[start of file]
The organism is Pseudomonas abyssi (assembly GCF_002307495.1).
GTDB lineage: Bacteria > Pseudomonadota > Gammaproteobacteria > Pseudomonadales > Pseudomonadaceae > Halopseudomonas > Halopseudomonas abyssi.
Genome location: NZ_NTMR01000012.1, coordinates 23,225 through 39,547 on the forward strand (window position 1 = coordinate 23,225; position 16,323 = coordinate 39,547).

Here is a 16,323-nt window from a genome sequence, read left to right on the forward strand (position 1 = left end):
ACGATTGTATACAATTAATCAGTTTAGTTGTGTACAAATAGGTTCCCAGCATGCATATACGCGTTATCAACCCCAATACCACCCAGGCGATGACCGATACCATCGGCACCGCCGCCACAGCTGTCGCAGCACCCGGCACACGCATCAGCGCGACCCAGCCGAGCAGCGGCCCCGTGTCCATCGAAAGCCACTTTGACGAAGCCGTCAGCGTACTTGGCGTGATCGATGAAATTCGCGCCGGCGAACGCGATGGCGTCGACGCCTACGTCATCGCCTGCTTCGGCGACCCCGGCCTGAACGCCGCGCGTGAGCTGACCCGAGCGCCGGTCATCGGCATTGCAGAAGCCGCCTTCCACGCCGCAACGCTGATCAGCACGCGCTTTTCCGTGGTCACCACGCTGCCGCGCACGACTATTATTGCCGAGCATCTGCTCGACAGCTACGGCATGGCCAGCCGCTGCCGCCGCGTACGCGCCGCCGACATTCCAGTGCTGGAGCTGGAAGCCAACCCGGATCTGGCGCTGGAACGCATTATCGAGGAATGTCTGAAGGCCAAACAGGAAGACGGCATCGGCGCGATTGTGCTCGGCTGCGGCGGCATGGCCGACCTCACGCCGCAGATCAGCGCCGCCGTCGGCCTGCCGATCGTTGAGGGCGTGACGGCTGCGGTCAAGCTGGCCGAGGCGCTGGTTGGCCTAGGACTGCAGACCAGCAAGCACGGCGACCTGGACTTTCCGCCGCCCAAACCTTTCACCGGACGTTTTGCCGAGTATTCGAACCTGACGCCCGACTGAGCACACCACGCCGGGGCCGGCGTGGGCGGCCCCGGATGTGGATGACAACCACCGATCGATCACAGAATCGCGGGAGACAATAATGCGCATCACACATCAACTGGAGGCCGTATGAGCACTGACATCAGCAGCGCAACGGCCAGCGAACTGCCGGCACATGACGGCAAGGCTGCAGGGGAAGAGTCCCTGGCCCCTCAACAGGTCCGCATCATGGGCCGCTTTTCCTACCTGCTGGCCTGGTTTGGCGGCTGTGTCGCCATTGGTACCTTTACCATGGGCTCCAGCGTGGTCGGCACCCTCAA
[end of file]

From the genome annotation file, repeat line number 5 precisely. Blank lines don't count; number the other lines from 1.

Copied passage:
ACGATTGTATACAATTAATCAGTTTAGTTGTGTACAAATAGGTTCCCAGCATGCATATACGCGTTATCAACCCCAATACCACCCAGGCGATGACCGATACCATCGGCACCGCCGCCACAGCTGTCGCAGCACCCGGCACACGCATCAGCGCGACCCAGCCGAGCAGCGGCCCCGTGTCCATCGAAAGCCACTTTGACGAAGCCGTCAGCGTACTTGGCGTGATCGATGAAATTCGCGCCGGCGAACGCGATGGCGTCGACGCCTACGTCATCGCCTGCTTCGGCGACCCCGGCCTGAACGCCGCGCGTGAGCTGACCCGAGCGCCGGTCATCGGCATTGCAGAAGCCGCCTTCCACGCCGCAACGCTGATCAGCACGCGCTTTTCCGTGGTCACCACGCTGCCGCGCACGACTATTATTGCCGAGCATCTGCTCGACAGCTACGGCATGGCCAGCCGCTGCCGCCGCGTACGCGCCGCCGACATTCCAGTGCTGGAGCTGGAAGCCAACCCGGATCTGGCGCTGGAACGCATTATCGAGGAATGTCTGAAGGCCAAACAGGAAGACGGCATCGGCGCGATTGTGCTCGGCTGCGGCGGCATGGCCGACCTCACGCCGCAGATCAGCGCCGCCGTCGGCCTGCCGATCGTTGAGGGCGTGACGGCTGCGGTCAAGCTGGCCGAGGCGCTGGTTGGCCTAGGACTGCAGACCAGCAAGCACGGCGACCTGGACTTTCCGCCGCCCAAACCTTTCACCGGACGTTTTGCCGAGTATTCGAACCTGACGCCCGACTGAGCACACCACGCCGGGGCCGGCGTGGGCGGCCCCGGATGTGGATGACAACCACCGATCGATCACAGAATCGCGGGAGACAATAATGCGCATCACACATCAACTGGAGGCCGTATGAGCACTGACATCAGCAGCGCAACGGCCAGCGAACTGCCGGCACATGACGGCAAGGCTGCAGGGGAAGAGTCCCTGGCCCCTCAACAGGTCCGCATCATGGGCCGCTTTTCCTACCTGCTGGCCTGGTTTGGCGGCTGTGTCGCCATTGGTACCTTTACCATGGGCTCCAGCGTGGTCGGCACCCTCAA